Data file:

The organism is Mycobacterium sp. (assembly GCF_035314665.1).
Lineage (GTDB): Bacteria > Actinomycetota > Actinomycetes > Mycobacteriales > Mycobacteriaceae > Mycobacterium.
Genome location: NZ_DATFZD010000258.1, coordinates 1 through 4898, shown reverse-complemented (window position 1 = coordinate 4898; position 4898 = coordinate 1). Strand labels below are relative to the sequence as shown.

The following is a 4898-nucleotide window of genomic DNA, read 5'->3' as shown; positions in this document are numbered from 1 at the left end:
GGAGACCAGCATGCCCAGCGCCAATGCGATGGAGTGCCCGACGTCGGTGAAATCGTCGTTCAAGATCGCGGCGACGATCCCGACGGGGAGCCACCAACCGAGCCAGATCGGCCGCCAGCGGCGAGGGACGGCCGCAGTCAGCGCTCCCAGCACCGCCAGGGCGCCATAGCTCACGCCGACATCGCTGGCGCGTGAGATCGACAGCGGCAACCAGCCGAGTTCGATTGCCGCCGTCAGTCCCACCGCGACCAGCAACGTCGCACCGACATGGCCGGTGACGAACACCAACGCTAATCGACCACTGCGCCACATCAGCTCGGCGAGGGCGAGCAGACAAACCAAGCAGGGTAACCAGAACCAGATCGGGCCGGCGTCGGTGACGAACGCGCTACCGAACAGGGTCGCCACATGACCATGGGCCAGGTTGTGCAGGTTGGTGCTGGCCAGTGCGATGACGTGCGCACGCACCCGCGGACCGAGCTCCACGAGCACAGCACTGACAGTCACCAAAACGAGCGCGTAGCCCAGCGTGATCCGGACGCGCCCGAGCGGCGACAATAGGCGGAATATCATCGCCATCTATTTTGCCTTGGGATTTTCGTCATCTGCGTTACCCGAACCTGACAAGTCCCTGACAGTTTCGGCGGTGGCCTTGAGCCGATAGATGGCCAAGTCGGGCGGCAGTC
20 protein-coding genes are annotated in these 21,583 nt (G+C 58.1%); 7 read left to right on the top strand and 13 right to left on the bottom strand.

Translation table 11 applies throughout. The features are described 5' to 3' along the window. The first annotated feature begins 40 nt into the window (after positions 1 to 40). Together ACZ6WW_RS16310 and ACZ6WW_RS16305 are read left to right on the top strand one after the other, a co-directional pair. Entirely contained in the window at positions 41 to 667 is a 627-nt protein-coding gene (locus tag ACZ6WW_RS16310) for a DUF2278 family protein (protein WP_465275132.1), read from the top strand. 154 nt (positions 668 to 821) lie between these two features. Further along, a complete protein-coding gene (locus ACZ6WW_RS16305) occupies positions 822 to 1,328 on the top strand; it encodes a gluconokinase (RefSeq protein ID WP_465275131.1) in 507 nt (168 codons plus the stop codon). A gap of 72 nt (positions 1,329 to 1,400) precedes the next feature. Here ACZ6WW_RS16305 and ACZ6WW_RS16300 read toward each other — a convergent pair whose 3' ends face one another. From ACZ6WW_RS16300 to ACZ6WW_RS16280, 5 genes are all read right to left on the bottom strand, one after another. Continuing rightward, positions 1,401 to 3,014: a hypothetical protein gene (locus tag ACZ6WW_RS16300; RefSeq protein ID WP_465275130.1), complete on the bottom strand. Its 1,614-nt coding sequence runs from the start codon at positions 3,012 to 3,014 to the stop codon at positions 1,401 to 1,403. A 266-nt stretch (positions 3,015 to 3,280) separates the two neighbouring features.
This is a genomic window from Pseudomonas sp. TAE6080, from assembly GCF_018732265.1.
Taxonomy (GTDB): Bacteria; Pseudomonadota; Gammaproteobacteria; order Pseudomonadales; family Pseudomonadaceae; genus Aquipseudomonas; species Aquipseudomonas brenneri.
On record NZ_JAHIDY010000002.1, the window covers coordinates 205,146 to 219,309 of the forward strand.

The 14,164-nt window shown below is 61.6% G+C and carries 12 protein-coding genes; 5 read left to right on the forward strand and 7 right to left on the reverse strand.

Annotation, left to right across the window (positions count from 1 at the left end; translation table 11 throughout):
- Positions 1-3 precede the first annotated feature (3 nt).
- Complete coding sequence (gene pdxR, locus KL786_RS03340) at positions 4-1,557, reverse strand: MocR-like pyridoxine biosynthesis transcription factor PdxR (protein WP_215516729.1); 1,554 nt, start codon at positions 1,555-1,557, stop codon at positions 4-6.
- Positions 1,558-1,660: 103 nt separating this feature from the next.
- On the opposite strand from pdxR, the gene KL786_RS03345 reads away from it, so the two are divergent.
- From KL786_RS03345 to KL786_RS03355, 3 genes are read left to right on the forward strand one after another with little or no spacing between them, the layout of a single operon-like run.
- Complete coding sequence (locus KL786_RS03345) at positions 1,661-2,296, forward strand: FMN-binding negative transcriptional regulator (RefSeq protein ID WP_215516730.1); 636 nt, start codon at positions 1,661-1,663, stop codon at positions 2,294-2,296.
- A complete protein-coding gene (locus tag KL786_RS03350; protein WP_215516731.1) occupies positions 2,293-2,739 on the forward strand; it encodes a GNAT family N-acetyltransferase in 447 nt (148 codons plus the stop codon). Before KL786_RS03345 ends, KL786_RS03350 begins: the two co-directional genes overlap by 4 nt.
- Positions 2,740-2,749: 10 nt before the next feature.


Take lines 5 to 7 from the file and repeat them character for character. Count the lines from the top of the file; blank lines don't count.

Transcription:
GGAGACCAGCATGCCCAGCGCCAATGCGATGGAGTGCCCGACGTCGGTGAAATCGTCGTTCAAGATCGCGGCGACGATCCCGACGGGGAGCCACCAACCGAGCCAGATCGGCCGCCAGCGGCGAGGGACGGCCGCAGTCAGCGCTCCCAGCACCGCCAGGGCGCCATAGCTCACGCCGACATCGCTGGCGCGTGAGATCGACAGCGGCAACCAGCCGAGTTCGATTGCCGCCGTCAGTCCCACCGCGACCAGCAACGTCGCACCGACATGGCCGGTGACGAACACCAACGCTAATCGACCACTGCGCCACATCAGCTCGGCGAGGGCGAGCAGACAAACCAAGCAGGGTAACCAGAACCAGATCGGGCCGGCGTCGGTGACGAACGCGCTACCGAACAGGGTCGCCACATGACCATGGGCCAGGTTGTGCAGGTTGGTGCTGGCCAGTGCGATGACGTGCGCACGCACCCGCGGACCGAGCTCCACGAGCACAGCACTGACAGTCACCAAAACGAGCGCGTAGCCCAGCGTGATCCGGACGCGCCCGAGCGGCGACAATAGGCGGAATATCATCGCCATCTATTTTGCCTTGGGATTTTCGTCATCTGCGTTACCCGAACCTGACAAGTCCCTGACAGTTTCGGCGGTGGCCTTGAGCCGATAGATGGCCAAGTCGGGCGGCAGTC
20 protein-coding genes are annotated in these 21,583 nt (G+C 58.1%); 7 read left to right on the top strand and 13 right to left on the bottom strand.

Translation table 11 applies throughout. The features are described 5' to 3' along the window. The first annotated feature begins 40 nt into the window (after positions 1 to 40). Together ACZ6WW_RS16310 and ACZ6WW_RS16305 are read left to right on the top strand one after the other, a co-directional pair. Entirely contained in the window at positions 41 to 667 is a 627-nt protein-coding gene (locus tag ACZ6WW_RS16310) for a DUF2278 family protein (protein WP_465275132.1), read from the top strand. 154 nt (positions 668 to 821) lie between these two features. Further along, a complete protein-coding gene (locus ACZ6WW_RS16305) occupies positions 822 to 1,328 on the top strand; it encodes a gluconokinase (RefSeq protein ID WP_465275131.1) in 507 nt (168 codons plus the stop codon). A gap of 72 nt (positions 1,329 to 1,400) precedes the next feature. Here ACZ6WW_RS16305 and ACZ6WW_RS16300 read toward each other — a convergent pair whose 3' ends face one another. From ACZ6WW_RS16300 to ACZ6WW_RS16280, 5 genes are all read right to left on the bottom strand, one after another. Continuing rightward, positions 1,401 to 3,014: a hypothetical protein gene (locus tag ACZ6WW_RS16300; RefSeq protein ID WP_465275130.1), complete on the bottom strand. Its 1,614-nt coding sequence runs from the start codon at positions 3,012 to 3,014 to the stop codon at positions 1,401 to 1,403. A 266-nt stretch (positions 3,015 to 3,280) separates the two neighbouring features.